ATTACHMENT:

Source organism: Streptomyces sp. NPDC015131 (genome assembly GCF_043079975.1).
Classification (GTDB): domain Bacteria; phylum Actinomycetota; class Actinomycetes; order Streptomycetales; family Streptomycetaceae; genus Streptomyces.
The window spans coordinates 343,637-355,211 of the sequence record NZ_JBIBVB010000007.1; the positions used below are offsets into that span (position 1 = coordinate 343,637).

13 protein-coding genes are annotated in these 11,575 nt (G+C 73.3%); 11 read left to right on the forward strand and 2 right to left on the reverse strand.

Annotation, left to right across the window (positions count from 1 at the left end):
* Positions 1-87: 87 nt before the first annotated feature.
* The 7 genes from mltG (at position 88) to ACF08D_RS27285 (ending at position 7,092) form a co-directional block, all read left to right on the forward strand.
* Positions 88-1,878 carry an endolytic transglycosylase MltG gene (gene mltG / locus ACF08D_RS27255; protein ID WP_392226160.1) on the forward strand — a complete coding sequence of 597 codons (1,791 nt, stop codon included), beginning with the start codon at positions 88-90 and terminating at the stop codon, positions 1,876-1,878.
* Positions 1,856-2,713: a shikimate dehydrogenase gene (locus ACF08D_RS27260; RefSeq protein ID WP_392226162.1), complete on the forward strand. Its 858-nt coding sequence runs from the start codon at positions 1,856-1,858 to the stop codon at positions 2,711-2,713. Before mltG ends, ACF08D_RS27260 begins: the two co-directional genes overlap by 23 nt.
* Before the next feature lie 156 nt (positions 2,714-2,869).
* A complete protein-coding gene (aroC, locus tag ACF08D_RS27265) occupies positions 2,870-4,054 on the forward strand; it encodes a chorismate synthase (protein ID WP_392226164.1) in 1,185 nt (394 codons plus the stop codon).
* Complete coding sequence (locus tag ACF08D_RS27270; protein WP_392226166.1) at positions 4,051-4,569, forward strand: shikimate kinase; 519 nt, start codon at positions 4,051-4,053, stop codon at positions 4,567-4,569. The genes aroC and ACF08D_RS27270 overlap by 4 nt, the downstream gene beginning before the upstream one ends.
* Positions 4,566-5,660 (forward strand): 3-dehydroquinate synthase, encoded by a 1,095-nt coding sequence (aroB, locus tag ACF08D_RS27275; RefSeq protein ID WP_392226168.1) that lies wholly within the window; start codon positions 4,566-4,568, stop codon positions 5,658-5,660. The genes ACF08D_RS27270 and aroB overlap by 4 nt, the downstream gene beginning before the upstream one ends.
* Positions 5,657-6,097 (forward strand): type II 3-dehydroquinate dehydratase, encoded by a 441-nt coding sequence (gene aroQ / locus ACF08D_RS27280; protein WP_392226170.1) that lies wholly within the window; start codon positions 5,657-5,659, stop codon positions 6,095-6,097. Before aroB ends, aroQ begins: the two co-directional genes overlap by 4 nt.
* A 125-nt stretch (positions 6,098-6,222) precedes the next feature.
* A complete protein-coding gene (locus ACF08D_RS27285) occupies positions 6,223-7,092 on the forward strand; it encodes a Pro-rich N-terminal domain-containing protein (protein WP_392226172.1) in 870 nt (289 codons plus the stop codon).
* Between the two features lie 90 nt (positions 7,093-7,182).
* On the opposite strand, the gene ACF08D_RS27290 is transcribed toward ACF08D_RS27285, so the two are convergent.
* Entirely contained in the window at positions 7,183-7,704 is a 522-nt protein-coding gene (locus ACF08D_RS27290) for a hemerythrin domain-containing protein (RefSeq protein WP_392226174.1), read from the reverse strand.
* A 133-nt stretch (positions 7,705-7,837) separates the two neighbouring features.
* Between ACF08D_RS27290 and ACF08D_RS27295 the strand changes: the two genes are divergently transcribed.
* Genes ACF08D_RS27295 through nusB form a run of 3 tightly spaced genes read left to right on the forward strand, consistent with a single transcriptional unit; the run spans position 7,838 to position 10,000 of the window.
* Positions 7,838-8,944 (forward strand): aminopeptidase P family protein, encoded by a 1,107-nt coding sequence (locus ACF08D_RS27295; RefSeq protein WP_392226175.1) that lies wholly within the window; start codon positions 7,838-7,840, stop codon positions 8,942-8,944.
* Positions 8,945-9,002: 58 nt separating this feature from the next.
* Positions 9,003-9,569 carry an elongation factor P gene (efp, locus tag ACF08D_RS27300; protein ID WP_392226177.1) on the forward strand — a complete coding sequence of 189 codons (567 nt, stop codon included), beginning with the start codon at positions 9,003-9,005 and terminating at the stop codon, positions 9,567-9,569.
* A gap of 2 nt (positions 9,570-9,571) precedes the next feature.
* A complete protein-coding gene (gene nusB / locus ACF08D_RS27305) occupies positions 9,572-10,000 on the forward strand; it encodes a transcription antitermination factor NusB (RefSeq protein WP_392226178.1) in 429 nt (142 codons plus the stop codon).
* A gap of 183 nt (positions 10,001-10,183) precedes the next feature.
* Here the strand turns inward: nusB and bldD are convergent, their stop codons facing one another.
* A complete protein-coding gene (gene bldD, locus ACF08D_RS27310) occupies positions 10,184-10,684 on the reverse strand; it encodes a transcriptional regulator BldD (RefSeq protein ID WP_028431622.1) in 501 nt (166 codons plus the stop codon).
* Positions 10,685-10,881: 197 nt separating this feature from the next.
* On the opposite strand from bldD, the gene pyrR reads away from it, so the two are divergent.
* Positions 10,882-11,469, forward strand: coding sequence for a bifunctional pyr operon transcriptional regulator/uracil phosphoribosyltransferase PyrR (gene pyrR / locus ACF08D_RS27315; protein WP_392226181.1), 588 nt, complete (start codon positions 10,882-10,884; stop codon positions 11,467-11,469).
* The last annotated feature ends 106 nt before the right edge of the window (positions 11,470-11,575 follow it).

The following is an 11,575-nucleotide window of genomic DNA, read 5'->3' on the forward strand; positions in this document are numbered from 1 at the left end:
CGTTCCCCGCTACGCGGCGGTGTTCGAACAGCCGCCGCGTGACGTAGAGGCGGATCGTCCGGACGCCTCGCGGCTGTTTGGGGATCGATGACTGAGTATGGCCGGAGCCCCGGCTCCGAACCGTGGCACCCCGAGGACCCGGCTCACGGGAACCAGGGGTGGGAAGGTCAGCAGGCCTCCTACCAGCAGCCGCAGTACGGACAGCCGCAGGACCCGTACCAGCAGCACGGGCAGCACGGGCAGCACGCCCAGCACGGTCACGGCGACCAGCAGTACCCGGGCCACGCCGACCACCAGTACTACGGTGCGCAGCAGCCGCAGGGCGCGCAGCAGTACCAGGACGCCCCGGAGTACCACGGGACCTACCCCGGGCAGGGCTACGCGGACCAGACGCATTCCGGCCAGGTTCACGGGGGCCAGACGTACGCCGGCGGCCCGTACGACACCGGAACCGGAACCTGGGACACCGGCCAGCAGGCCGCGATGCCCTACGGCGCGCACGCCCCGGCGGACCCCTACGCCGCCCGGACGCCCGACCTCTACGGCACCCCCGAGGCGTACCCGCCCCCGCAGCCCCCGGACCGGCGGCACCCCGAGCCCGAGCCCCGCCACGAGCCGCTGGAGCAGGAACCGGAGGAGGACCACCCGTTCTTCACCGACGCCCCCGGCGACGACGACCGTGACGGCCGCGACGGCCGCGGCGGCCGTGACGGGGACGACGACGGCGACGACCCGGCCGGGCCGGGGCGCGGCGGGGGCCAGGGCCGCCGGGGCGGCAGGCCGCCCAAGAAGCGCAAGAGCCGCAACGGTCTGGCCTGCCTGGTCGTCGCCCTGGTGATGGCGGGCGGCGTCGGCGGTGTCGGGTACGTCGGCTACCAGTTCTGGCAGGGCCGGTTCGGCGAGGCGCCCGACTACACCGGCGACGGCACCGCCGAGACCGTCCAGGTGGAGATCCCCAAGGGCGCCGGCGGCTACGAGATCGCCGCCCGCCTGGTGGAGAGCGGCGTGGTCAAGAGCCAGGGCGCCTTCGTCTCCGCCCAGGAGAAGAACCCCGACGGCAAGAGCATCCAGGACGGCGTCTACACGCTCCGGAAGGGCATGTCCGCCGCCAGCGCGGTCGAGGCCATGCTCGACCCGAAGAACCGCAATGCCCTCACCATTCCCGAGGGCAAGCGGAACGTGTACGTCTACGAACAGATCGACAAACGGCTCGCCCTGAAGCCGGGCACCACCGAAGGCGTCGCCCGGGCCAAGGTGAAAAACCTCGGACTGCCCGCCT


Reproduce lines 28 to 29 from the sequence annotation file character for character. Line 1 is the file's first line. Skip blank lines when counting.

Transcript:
* A gap of 183 nt (positions 10,001-10,183) precedes the next feature.
* Here the strand turns inward: nusB and bldD are convergent, their stop codons facing one another.